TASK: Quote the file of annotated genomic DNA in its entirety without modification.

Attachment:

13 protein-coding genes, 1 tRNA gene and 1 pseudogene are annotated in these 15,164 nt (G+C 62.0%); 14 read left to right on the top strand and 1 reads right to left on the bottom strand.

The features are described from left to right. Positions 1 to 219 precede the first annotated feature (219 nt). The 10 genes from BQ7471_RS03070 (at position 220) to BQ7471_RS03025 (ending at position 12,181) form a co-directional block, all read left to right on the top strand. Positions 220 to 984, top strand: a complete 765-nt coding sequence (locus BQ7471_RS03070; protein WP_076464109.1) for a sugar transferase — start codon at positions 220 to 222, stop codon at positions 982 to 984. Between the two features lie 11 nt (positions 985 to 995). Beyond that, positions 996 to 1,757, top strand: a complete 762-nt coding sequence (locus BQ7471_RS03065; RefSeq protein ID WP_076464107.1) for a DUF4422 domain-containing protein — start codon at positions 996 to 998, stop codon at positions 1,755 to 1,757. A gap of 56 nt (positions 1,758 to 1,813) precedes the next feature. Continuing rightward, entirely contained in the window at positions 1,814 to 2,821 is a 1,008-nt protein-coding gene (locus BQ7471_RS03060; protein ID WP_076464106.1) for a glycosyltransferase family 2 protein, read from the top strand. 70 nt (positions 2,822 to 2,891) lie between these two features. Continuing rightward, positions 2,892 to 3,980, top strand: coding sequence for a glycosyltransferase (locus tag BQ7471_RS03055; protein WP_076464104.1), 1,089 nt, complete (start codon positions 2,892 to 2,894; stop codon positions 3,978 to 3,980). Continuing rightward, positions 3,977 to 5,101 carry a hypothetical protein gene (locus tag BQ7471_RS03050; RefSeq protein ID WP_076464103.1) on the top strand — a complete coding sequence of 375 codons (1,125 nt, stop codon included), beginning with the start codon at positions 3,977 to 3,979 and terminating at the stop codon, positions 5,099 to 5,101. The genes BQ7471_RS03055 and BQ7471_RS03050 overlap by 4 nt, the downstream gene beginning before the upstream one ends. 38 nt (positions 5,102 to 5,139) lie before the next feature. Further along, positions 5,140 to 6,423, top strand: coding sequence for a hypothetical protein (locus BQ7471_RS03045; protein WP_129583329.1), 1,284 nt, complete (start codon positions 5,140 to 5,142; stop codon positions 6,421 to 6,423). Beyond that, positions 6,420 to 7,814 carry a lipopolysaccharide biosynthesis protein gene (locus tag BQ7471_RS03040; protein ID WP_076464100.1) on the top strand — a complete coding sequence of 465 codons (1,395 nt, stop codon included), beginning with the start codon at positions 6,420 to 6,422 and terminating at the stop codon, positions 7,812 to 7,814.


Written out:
13 protein-coding genes, 1 tRNA gene and 1 pseudogene are annotated in these 15,164 nt (G+C 62.0%); 14 read left to right on the top strand and 1 reads right to left on the bottom strand.

The features are described from left to right. Positions 1 to 219 precede the first annotated feature (219 nt). The 10 genes from BQ7471_RS03070 (at position 220) to BQ7471_RS03025 (ending at position 12,181) form a co-directional block, all read left to right on the top strand. Positions 220 to 984, top strand: a complete 765-nt coding sequence (locus BQ7471_RS03070; protein WP_076464109.1) for a sugar transferase — start codon at positions 220 to 222, stop codon at positions 982 to 984. Between the two features lie 11 nt (positions 985 to 995). Beyond that, positions 996 to 1,757, top strand: a complete 762-nt coding sequence (locus BQ7471_RS03065; RefSeq protein ID WP_076464107.1) for a DUF4422 domain-containing protein — start codon at positions 996 to 998, stop codon at positions 1,755 to 1,757. A gap of 56 nt (positions 1,758 to 1,813) precedes the next feature. Continuing rightward, entirely contained in the window at positions 1,814 to 2,821 is a 1,008-nt protein-coding gene (locus BQ7471_RS03060; protein ID WP_076464106.1) for a glycosyltransferase family 2 protein, read from the top strand. 70 nt (positions 2,822 to 2,891) lie between these two features. Continuing rightward, positions 2,892 to 3,980, top strand: coding sequence for a glycosyltransferase (locus tag BQ7471_RS03055; protein WP_076464104.1), 1,089 nt, complete (start codon positions 2,892 to 2,894; stop codon positions 3,978 to 3,980). Continuing rightward, positions 3,977 to 5,101 carry a hypothetical protein gene (locus tag BQ7471_RS03050; RefSeq protein ID WP_076464103.1) on the top strand — a complete coding sequence of 375 codons (1,125 nt, stop codon included), beginning with the start codon at positions 3,977 to 3,979 and terminating at the stop codon, positions 5,099 to 5,101. The genes BQ7471_RS03055 and BQ7471_RS03050 overlap by 4 nt, the downstream gene beginning before the upstream one ends. 38 nt (positions 5,102 to 5,139) lie before the next feature. Further along, positions 5,140 to 6,423, top strand: coding sequence for a hypothetical protein (locus BQ7471_RS03045; protein WP_129583329.1), 1,284 nt, complete (start codon positions 5,140 to 5,142; stop codon positions 6,421 to 6,423). Beyond that, positions 6,420 to 7,814 carry a lipopolysaccharide biosynthesis protein gene (locus tag BQ7471_RS03040; protein ID WP_076464100.1) on the top strand — a complete coding sequence of 465 codons (1,395 nt, stop codon included), beginning with the start codon at positions 6,420 to 6,422 and terminating at the stop codon, positions 7,812 to 7,814.